Water Conditioners vs Water Softeners: What’s the Difference?
If your dishes have spots or you feel a film on your hands after washing them, then you probably have hard water. Hard water is water with a high mineral count and the only way to remove these minerals is to treat it. Water softening and water conditioning are the two ways to treat water but do it in very different ways.
You’ll want to understand the differences between the two treatment systems before having one installed. Without the proper knowledge, you may end up with a water treatment system that doesn’t fit your home’s needs. To help you understand the differences between the two, we’ve created this chart!
Benefits of Soft/Conditioned Water
While hard water isn’t dangerous to consume or use, a majority of people end up making the switch to soft water because of the additional benefits it has.
Some of the benefits of soft water include:
- Cleaning will be easier because there should be no more hard water spots on dishes, appliances, and clothes.
- Less soap and detergents are needed when washing.
- Increases the longevity of water-using appliances due to the lack of mineral buildup.
- Helps with dry skin, hair, and scalps.
It’s because of these reasons why people make the switch from hard to soft water. However, you may be wondering what to get, a water softener or a water conditioner? Let’s take a deeper look into the differences between the two.
How Does it Work?
A water softener treats water by removing minerals such as calcium and magnesium through a process called ion exchange. Some of the things a water softener will do are:
- Reduce any scale buildup in appliances.
- Remove certain minerals from your water supply.
- Help reduce dry skin and hair.
- Reduce your soap usage.
How Much Do They Cost?
Water softeners cost anywhere from $800 to $2,500 for a whole-house system, depending on size, type, brand, and installation. Its monthly cost will cost you anywhere from $20 to $50. How much you decide to spend on your water softener should depend on your home’s water hardness level. Here in Utah, we are no stranger to hard water. To find out how hard your water is, check out or hard water tool.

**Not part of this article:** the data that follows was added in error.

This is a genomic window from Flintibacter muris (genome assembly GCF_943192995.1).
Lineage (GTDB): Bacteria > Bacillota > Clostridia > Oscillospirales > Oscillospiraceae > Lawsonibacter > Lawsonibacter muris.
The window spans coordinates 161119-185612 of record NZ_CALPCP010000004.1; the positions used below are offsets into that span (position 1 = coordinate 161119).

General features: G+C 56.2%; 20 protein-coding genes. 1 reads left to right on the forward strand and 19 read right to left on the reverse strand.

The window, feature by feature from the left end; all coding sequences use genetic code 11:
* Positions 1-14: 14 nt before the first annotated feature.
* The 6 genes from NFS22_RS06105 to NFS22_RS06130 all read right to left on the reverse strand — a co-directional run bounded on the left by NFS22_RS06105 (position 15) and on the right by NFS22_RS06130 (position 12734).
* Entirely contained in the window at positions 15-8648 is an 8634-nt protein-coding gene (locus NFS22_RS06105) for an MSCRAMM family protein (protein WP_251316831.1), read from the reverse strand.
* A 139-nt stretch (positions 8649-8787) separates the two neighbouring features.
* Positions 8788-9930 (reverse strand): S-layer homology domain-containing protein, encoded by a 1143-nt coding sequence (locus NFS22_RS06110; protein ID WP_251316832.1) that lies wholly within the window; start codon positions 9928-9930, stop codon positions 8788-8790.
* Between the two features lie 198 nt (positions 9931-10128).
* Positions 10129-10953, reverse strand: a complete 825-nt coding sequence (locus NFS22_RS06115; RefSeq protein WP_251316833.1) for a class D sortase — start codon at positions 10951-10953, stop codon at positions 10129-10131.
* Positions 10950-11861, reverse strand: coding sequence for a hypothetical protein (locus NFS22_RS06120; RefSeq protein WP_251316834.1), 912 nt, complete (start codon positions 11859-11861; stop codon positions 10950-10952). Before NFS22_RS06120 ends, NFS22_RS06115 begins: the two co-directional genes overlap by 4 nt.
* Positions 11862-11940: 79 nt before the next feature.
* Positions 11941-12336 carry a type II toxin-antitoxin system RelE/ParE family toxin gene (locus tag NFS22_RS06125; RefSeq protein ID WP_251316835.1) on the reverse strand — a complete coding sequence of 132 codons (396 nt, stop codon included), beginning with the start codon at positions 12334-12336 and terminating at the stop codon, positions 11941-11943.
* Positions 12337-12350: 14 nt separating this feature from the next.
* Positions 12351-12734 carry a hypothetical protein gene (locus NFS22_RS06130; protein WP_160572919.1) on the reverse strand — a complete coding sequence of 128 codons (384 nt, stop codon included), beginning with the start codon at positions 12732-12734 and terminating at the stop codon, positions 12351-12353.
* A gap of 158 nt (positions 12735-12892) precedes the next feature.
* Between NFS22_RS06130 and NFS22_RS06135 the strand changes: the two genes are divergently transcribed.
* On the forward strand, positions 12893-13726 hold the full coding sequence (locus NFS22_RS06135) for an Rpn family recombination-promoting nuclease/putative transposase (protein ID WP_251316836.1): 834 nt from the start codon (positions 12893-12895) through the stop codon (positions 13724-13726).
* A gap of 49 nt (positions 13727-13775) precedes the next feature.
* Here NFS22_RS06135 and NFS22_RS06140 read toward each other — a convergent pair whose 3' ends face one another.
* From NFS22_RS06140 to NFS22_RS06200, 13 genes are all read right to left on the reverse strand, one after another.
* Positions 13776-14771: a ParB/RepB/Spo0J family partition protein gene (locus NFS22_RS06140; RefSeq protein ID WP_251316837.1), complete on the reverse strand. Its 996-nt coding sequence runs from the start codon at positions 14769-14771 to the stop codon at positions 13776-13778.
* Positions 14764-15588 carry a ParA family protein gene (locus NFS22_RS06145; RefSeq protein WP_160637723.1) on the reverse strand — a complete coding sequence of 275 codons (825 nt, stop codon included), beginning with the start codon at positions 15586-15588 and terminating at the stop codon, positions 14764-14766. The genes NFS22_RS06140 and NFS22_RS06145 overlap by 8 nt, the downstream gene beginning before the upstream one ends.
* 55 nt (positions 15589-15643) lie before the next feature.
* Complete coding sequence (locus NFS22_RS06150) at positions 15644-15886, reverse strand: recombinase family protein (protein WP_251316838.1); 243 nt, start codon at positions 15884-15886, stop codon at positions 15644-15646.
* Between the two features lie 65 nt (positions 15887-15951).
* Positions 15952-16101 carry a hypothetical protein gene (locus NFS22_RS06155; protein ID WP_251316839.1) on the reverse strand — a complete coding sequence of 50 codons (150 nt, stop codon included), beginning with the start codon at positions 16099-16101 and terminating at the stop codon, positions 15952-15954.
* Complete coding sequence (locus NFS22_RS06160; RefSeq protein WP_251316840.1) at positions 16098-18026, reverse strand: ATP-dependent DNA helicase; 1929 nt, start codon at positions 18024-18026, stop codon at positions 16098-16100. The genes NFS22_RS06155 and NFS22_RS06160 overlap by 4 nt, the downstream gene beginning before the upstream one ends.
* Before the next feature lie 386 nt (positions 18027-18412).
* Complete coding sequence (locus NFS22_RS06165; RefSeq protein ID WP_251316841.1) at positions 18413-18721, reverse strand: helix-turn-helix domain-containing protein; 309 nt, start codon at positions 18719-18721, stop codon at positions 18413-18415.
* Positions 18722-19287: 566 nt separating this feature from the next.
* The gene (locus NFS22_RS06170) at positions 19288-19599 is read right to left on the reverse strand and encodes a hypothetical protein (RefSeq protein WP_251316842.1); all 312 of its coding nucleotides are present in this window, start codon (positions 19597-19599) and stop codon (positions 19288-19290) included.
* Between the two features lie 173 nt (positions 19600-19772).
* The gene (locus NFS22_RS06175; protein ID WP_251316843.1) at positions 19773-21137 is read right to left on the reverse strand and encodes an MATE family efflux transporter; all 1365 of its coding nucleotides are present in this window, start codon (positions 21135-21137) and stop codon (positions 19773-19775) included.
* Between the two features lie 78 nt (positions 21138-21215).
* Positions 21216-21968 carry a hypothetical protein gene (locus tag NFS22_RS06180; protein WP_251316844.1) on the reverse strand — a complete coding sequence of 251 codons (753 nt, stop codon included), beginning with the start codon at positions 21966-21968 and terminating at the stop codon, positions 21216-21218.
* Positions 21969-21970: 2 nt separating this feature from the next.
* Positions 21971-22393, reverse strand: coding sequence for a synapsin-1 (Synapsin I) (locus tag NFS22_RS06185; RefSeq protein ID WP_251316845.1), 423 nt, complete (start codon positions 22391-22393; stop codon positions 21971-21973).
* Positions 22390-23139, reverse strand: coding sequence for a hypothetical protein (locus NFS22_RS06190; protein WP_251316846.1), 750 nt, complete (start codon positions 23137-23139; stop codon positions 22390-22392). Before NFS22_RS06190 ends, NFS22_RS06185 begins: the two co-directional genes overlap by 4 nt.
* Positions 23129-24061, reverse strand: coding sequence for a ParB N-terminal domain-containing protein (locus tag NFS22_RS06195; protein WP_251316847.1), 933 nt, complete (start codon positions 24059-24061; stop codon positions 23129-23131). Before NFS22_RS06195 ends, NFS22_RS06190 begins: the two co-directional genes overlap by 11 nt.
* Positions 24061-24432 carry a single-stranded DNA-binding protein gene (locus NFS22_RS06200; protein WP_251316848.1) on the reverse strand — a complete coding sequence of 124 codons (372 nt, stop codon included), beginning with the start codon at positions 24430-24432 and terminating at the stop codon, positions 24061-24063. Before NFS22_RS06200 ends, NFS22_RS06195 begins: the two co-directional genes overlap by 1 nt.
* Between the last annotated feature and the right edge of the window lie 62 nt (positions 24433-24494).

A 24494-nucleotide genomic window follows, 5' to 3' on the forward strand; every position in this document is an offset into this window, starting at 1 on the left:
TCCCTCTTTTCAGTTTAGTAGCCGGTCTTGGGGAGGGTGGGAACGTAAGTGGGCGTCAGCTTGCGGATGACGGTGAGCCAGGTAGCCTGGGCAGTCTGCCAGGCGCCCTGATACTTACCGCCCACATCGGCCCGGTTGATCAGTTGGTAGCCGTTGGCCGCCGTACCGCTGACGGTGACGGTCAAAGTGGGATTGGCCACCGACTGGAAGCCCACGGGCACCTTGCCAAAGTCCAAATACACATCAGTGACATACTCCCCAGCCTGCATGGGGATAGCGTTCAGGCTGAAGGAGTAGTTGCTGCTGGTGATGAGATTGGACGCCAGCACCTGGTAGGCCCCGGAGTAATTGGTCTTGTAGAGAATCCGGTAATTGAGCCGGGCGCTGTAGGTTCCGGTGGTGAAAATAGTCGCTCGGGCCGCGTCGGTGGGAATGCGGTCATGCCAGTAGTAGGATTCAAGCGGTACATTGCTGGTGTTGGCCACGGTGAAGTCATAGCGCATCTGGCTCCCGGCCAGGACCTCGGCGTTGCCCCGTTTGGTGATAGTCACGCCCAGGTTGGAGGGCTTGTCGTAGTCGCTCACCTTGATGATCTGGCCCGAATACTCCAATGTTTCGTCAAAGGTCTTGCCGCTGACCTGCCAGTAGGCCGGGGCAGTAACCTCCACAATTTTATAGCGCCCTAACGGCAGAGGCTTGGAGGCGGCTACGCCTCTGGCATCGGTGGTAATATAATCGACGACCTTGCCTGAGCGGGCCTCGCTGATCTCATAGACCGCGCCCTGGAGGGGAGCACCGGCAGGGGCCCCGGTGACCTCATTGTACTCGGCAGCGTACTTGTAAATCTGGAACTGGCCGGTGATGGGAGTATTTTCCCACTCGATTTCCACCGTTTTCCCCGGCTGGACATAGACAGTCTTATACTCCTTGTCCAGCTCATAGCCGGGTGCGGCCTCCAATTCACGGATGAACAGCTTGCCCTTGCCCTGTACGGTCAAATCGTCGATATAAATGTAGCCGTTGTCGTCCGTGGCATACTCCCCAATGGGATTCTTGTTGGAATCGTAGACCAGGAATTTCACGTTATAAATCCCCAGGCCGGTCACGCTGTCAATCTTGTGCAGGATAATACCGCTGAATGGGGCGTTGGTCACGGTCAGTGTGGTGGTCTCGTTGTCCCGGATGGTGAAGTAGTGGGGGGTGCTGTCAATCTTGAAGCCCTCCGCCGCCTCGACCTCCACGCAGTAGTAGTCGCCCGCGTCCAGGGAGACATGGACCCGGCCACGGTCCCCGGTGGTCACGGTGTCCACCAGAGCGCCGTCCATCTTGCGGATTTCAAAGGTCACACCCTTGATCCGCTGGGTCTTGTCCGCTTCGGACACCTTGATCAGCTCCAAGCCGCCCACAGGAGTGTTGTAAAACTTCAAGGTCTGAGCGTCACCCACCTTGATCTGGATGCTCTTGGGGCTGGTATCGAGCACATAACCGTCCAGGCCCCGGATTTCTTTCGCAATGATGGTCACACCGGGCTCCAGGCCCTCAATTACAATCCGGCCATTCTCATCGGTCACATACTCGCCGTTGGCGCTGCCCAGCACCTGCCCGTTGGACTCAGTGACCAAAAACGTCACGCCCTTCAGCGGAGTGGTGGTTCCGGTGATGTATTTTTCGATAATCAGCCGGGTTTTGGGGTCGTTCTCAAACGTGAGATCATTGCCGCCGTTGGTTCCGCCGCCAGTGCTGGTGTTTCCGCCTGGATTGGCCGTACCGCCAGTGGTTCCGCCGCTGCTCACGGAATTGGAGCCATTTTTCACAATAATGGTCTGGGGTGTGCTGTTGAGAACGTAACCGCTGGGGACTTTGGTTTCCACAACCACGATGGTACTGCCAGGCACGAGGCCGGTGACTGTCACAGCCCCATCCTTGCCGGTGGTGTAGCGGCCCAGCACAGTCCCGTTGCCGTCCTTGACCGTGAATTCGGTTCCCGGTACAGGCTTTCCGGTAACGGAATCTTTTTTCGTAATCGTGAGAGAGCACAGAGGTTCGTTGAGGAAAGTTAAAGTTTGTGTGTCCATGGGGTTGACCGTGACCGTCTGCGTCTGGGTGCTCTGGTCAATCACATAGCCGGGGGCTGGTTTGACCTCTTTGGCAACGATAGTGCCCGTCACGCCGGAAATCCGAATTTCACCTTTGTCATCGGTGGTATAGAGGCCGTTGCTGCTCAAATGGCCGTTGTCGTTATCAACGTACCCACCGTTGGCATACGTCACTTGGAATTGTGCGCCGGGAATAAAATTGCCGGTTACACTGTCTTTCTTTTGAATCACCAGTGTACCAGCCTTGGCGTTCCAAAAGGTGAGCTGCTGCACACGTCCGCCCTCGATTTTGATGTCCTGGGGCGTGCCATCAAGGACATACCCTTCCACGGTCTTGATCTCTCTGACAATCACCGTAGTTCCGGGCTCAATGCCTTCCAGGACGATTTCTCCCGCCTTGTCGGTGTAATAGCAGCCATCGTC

Types of Water Softeners
While most people stick with traditional water softeners, there are still a few different types you can choose from.
The different types of water softeners include:
- Salt-Based Water Softeners: These are the traditional types of water softeners. They use resin to exchange hard minerals with sodium ions.
- Salt-Free Water Softeners: These softeners cost more upfront but have fewer monthly costs. These use filtration to filter out any hard minerals.
- Reverse Osmosis Water Softeners: Reverse osmosis isn’t typically considered water softening. However, they do strip water of all substances. These can only be used on a single faucet.
How Does it Work?
Unlike a water softener, a water conditioner does not remove the hard particles from your water supply. Instead, it conditions the water and changes its chemistry of the water to prevent build-up.
Some of the things a water conditioner does are:
- Changes hard substance from your water to soft.
- Altering the taste of your water.
- Removing any build-up on your appliances.
How Much Do They Cost?
The cost of a water conditioner is similar to the price of a water softener. They can cost anywhere from $1,000 to $2,000 depending on size, type, brand, and installation and there are no additional monthly costs because they are salt-free.
Types of Water Conditioners
Water conditioner is a broad term and there are a variety of different types. Here are the most common types of water conditioners:
- Electrically Induced Water Conditioners: These water conditioners use a direct electrical current to precipitate water hardness and other substances.
- Electrochemical Water Conditioners: Similar to the one above, this water conditioner uses electrically charged chemicals to remove hard minerals from your water supply.
- Crystallization Water Conditioners: These water conditioners use surface-treated resin beads to convert dissolved water hardness into microscopic scale-resistant crystals.
- Magnetic Water Softeners: These water conditioners use magnetic fields to form microscopic precipitates that do not form scale on water heaters, pipes, and other plumbing fixtures.
Which One is Better?
Overall, there is no one answer to which is better. You should make your decision based on your budget, how hard your water is, and which works best for your home. However, because we are plumbing professionals here at Shamrock Plumbing, we’d are happy to answer any questions you may have about water softeners or water conditioners. If you’re looking to install, contact us and we’ll send someone out as soon as possible.